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The Mongols: A Very Short Introduction

The Mongols: A Very Short Introduction
 

The Mongols carved out the largest land-based empire in world history, stretching from Korea to Russia and from China to Syria. Although this book does not ignore the devastation and killings wrought by the Mongols, it also reveals their contributions to governance, arts, culture... read full description below.

Usually ships 4-6 weeks – This is an indent title (internationally sourced to order from a local supplier).

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ISBN 9780199840892
Barcode 9780199840892
Published 6 June 2012 by Oxford University Press (S3)
Format Paperback
Author(s) By Rossabi, Morris
Series Very Short Introductions
Availability Indent title (internationally sourced), usually ships 4-6 weeks

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Full details for this title

ISBN-13 9780199840892
ISBN-10 019984089X
Stock Available
Status Indent title (internationally sourced), usually ships 4-6 weeks
Publisher Oxford University Press (S3)
Imprint Oxford University Press Inc
Publication Date 6 June 2012
Publication Country United States United States
Format Paperback
Author(s) By Rossabi, Morris
Series Very Short Introductions
Category World History: C 500 To C 1500
Asian / Middle Eastern History
Number of Pages 160
Dimensions Width: 111mm
Height: 173mm
Spine: 9mm
Weight 124g
Interest Age 14+ years
Reading Age 14+ years
Library of Congress Mongols - History
NBS Text Regional History
ONIX Text College/higher education;Professional and scholarly
Dewey Code 950.2
Catalogue Code 266273

Description of this Book

The Mongols carved out the largest land-based empire in world history, stretching from Korea to Russia in the north and from China to Syria in the south in the thirteenth century. Along with their leader Chinggis Khan they conjure up images of plunder and total destruction. Chinggis and his descendants introduced a level of violence that had perhaps never been seen in world history. Although this book does not ignore the devastation and killings wrought by the Mongols, it also reveals their contributions. Within two generations, they developed from conquerors and predators seeking booty to rulers who devised policies to foster the economies of the lands they had subjugated. Adopting political and economic institutions familiar to the conquered populations and recruiting native officials, they won over many of their non-Mongol subjects. Mongol nobles were ardent patrons of art and culture. They supported and influenced the production of Chinese porcelains and textiles, Iranian tiles and illustrated manuscripts, and Russian metalwork. Their most significant contribution was to foster the greatest contacts among diverse civilizations in world history. The Mongol peace they imposed on much of Asia and their promotion of trade resulted in considerable travel and relations among numerous merchants, scientists, artists, missionaries, and entertainers of different ethnic groups. It is no accident that Europeans, including Marco Polo, first reached China in this period. Eurasian and perhaps global history starts with the Mongol empire. Rossabi follows the Mongol empire through to collapse due to internal disunity. Struggles for succession and ill-planned and expensive military campaigns ultimately tore apart one of the most influential empires in world history.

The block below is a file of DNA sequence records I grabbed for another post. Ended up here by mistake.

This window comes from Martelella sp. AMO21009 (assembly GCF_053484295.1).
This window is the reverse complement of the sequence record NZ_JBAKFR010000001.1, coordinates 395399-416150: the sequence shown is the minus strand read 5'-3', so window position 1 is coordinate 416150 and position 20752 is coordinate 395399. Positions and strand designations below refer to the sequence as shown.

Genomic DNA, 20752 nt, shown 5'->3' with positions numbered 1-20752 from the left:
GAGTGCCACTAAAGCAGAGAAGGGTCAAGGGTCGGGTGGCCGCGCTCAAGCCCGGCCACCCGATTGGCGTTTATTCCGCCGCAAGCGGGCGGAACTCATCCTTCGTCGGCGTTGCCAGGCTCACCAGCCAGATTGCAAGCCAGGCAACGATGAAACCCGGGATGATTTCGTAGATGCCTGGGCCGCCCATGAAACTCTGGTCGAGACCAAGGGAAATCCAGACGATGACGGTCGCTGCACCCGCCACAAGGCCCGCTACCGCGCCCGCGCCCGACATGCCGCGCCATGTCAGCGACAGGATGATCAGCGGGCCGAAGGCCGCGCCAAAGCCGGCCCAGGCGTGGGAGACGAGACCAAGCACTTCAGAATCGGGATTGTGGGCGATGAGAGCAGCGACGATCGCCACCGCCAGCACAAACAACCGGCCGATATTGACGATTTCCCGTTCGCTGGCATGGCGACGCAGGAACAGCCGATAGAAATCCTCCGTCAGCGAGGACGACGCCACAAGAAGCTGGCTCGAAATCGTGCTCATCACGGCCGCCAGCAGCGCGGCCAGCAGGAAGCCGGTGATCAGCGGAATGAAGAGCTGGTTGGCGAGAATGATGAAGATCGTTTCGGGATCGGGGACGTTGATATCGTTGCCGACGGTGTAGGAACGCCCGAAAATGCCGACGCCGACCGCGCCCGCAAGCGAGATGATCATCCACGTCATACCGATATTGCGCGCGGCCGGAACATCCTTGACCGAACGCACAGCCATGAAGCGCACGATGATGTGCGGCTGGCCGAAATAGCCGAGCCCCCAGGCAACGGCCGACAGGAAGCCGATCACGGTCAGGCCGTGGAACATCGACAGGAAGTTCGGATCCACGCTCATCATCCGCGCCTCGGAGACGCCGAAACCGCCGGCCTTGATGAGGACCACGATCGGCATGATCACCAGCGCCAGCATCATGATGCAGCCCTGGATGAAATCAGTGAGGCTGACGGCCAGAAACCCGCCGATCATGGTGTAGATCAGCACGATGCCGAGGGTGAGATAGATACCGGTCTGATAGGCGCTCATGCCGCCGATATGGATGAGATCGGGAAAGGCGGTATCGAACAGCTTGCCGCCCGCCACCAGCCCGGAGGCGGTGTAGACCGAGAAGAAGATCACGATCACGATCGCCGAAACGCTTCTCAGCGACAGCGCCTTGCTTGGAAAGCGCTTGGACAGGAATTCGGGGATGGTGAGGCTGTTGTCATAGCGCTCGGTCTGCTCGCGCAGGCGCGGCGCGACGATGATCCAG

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Awards, Reviews & Star Ratings

UK Review Bertrams Star Rating: 3 stars (out of 5)

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Author's Bio

Morris Rossabi is Distinguished Professor of History at the City University of New York and Adjunct Professor of Chinese and Inner Asian History at Columbia University.

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